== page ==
Human languages are capable of expressing a literally endless number of different ideas. How do we manage it--so effortlessly that we scarcely ever stop to think about it? In Words and Rules: The Ingredients of Language
, a look at the simple concepts that we use to devise works as complex as love sonnets and tax laws, renowned neuroscientist and linguist Steven Pinker shows us how. The latest linguistic research suggests that each of us stores a limited (though large) number of words and word-parts in memory and manipulates them with a much smaller number of rules to produce every writing and utterance, and Pinker explains every step of the way with engaging good humor.
Pinker's enthusiasm for the subject infects the reader, particularly as he emphasizes the relation between how we communicate and how we think. What does it mean that a small child who has never heard the word wug can tell a researcher that when one wug meets another, there are two wugs? Some rule must be telling the child that English plurals end in -s, which also explains mistakes like mouses. Is our communication linked inextricably with our thinking? Pinker says yes, and it's hard to disagree. Words and Rules is an excellent introduction to and overview of current thinking about language, and will greatly reward the careful reader with new ways of thinking about how we think, talk, and write. --Rob Lightner
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From Publishers Weekly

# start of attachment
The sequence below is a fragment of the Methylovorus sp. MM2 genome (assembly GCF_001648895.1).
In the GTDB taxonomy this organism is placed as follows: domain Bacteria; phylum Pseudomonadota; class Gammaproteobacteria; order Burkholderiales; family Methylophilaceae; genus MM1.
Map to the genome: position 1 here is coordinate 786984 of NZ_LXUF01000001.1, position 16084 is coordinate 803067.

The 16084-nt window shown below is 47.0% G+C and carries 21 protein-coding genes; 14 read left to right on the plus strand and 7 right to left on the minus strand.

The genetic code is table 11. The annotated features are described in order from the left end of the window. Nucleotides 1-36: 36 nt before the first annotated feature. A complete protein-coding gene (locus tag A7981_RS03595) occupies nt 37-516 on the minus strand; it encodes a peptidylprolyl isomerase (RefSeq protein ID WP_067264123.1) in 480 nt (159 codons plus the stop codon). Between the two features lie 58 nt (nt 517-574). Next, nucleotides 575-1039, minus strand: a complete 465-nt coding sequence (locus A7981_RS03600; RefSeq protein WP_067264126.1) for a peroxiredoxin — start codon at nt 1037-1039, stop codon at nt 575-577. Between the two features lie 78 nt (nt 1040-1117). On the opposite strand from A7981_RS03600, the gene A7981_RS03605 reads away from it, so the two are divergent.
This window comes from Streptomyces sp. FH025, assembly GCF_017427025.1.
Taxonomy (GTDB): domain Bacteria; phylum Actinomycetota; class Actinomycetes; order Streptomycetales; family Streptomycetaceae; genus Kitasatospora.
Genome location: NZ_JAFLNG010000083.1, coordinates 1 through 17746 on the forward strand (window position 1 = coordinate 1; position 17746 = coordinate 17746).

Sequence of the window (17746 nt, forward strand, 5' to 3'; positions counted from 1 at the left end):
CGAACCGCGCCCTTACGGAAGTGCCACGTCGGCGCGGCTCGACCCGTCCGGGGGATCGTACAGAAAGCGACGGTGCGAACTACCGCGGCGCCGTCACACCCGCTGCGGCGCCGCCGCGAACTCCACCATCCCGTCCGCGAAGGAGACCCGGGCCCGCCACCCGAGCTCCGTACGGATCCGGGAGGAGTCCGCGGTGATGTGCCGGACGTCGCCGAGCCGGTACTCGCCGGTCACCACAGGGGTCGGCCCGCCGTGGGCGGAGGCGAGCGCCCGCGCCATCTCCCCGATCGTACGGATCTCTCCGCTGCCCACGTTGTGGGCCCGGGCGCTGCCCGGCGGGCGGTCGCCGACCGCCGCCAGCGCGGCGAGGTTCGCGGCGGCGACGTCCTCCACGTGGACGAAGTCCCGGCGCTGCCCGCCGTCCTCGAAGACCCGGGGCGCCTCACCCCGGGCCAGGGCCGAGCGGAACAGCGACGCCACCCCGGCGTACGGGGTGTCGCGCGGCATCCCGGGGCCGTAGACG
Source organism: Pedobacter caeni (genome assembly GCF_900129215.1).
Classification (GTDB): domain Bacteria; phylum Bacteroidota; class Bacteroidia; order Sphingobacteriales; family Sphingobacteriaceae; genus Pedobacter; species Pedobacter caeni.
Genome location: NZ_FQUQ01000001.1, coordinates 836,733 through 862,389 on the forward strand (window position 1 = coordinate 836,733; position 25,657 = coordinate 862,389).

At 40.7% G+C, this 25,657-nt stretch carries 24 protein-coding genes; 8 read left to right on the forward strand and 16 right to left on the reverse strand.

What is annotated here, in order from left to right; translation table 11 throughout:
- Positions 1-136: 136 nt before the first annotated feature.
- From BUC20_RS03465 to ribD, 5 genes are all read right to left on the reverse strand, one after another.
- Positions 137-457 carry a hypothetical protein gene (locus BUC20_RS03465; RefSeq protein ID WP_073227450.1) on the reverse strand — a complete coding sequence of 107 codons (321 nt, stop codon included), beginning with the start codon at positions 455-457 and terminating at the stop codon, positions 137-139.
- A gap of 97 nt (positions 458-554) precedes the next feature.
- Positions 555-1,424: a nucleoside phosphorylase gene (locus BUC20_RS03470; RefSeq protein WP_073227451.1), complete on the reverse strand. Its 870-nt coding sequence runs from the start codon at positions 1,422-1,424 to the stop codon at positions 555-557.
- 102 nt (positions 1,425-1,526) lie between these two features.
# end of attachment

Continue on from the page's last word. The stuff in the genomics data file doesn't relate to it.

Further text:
MIT linguist Pinker builds on his previous successes (How the Mind Works; The Language Instinct) with another book explaining how we learn and deploy word, phrase and utterance. Some linguists (notably Noam Chomsky) have argued that everything in speech comes from hidden, hard-wired rules. Others (notably some computer scientists) claim that we learn language by association, picking up raw data first. Pinker argues that our brains exhibit both kinds of thought, and that we can see them both in English verbs: rule application ("combination") governs regular verbs, memory ("lookup") handles irregulars. The interplay of the two characterizes all language, perhaps all thought. Each of Pinker's 10 chapters takes up a different field of research, but all 10 concern regular and irregular forms of words. Pinker shows what scientists learn from children's speech errors (My brother got sick and pukeded); from survey questions (What do you call more than one wug?); from similar rules in varying languages (English, German and Arapesh); from theoretical models and their failings and from brain disorders like jargon anomia (whose victims use complex sentences, but say things like "nose cone" when they mean "phone call"). Sometimes Pinker explains linguists' current consensus; at other times, he makes a case for his own theoretical school. His previous books have been accused of excessive ambition; here he largely sticks to his own fields. The result, with its crisp prose and neat analogies, makes required reading for anyone interested in cognition and language. (Oct.)
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